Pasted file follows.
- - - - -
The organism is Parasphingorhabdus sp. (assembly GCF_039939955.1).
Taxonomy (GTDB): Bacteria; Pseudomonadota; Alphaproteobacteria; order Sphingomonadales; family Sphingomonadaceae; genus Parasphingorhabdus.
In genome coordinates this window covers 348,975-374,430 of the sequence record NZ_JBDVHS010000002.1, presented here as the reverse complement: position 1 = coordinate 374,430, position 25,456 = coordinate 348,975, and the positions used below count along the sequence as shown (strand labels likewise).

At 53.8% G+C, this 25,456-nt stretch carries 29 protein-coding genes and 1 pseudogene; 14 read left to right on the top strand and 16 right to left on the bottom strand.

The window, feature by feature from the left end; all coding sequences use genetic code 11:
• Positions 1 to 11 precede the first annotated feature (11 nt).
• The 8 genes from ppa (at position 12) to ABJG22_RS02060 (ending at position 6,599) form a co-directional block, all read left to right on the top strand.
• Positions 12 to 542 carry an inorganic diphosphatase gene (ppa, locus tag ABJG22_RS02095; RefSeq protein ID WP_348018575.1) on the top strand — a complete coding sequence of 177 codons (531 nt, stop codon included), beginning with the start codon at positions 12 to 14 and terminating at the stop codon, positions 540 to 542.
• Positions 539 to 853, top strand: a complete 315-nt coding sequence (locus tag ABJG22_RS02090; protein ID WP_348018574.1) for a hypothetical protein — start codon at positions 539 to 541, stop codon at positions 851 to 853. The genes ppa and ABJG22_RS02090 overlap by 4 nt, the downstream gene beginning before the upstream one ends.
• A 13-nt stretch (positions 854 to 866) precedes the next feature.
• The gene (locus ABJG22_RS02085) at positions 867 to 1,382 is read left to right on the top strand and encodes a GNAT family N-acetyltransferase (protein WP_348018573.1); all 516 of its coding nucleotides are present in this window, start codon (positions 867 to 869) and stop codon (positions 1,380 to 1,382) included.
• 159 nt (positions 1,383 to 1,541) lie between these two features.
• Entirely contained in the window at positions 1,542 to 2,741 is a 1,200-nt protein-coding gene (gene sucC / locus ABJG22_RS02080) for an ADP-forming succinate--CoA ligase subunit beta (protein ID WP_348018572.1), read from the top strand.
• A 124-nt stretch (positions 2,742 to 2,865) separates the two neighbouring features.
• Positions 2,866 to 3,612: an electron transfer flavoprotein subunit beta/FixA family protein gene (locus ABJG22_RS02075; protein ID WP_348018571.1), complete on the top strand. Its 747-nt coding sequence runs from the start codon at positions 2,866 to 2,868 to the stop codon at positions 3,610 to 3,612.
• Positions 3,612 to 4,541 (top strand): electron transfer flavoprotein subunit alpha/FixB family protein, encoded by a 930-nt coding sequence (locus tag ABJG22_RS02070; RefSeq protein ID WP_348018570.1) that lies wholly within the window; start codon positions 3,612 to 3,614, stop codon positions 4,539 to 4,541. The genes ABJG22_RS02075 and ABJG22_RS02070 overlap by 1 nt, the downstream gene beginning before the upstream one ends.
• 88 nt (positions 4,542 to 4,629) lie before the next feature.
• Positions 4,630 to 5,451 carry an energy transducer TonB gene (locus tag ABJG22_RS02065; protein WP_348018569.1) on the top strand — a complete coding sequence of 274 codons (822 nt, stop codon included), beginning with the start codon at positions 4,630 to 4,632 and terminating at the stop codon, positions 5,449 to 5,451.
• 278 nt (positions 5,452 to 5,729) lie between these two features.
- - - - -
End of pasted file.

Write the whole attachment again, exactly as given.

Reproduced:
The organism is Parasphingorhabdus sp. (assembly GCF_039939955.1).
Taxonomy (GTDB): Bacteria; Pseudomonadota; Alphaproteobacteria; order Sphingomonadales; family Sphingomonadaceae; genus Parasphingorhabdus.
In genome coordinates this window covers 348,975-374,430 of the sequence record NZ_JBDVHS010000002.1, presented here as the reverse complement: position 1 = coordinate 374,430, position 25,456 = coordinate 348,975, and the positions used below count along the sequence as shown (strand labels likewise).

At 53.8% G+C, this 25,456-nt stretch carries 29 protein-coding genes and 1 pseudogene; 14 read left to right on the top strand and 16 right to left on the bottom strand.

The window, feature by feature from the left end; all coding sequences use genetic code 11:
• Positions 1 to 11 precede the first annotated feature (11 nt).
• The 8 genes from ppa (at position 12) to ABJG22_RS02060 (ending at position 6,599) form a co-directional block, all read left to right on the top strand.
• Positions 12 to 542 carry an inorganic diphosphatase gene (ppa, locus tag ABJG22_RS02095; RefSeq protein ID WP_348018575.1) on the top strand — a complete coding sequence of 177 codons (531 nt, stop codon included), beginning with the start codon at positions 12 to 14 and terminating at the stop codon, positions 540 to 542.
• Positions 539 to 853, top strand: a complete 315-nt coding sequence (locus tag ABJG22_RS02090; protein ID WP_348018574.1) for a hypothetical protein — start codon at positions 539 to 541, stop codon at positions 851 to 853. The genes ppa and ABJG22_RS02090 overlap by 4 nt, the downstream gene beginning before the upstream one ends.
• A 13-nt stretch (positions 854 to 866) precedes the next feature.
• The gene (locus ABJG22_RS02085) at positions 867 to 1,382 is read left to right on the top strand and encodes a GNAT family N-acetyltransferase (protein WP_348018573.1); all 516 of its coding nucleotides are present in this window, start codon (positions 867 to 869) and stop codon (positions 1,380 to 1,382) included.
• 159 nt (positions 1,383 to 1,541) lie between these two features.
• Entirely contained in the window at positions 1,542 to 2,741 is a 1,200-nt protein-coding gene (gene sucC / locus ABJG22_RS02080) for an ADP-forming succinate--CoA ligase subunit beta (protein ID WP_348018572.1), read from the top strand.
• A 124-nt stretch (positions 2,742 to 2,865) separates the two neighbouring features.
• Positions 2,866 to 3,612: an electron transfer flavoprotein subunit beta/FixA family protein gene (locus ABJG22_RS02075; protein ID WP_348018571.1), complete on the top strand. Its 747-nt coding sequence runs from the start codon at positions 2,866 to 2,868 to the stop codon at positions 3,610 to 3,612.
• Positions 3,612 to 4,541 (top strand): electron transfer flavoprotein subunit alpha/FixB family protein, encoded by a 930-nt coding sequence (locus tag ABJG22_RS02070; RefSeq protein ID WP_348018570.1) that lies wholly within the window; start codon positions 3,612 to 3,614, stop codon positions 4,539 to 4,541. The genes ABJG22_RS02075 and ABJG22_RS02070 overlap by 1 nt, the downstream gene beginning before the upstream one ends.
• 88 nt (positions 4,542 to 4,629) lie before the next feature.
• Positions 4,630 to 5,451 carry an energy transducer TonB gene (locus tag ABJG22_RS02065; protein WP_348018569.1) on the top strand — a complete coding sequence of 274 codons (822 nt, stop codon included), beginning with the start codon at positions 4,630 to 4,632 and terminating at the stop codon, positions 5,449 to 5,451.
• 278 nt (positions 5,452 to 5,729) lie between these two features.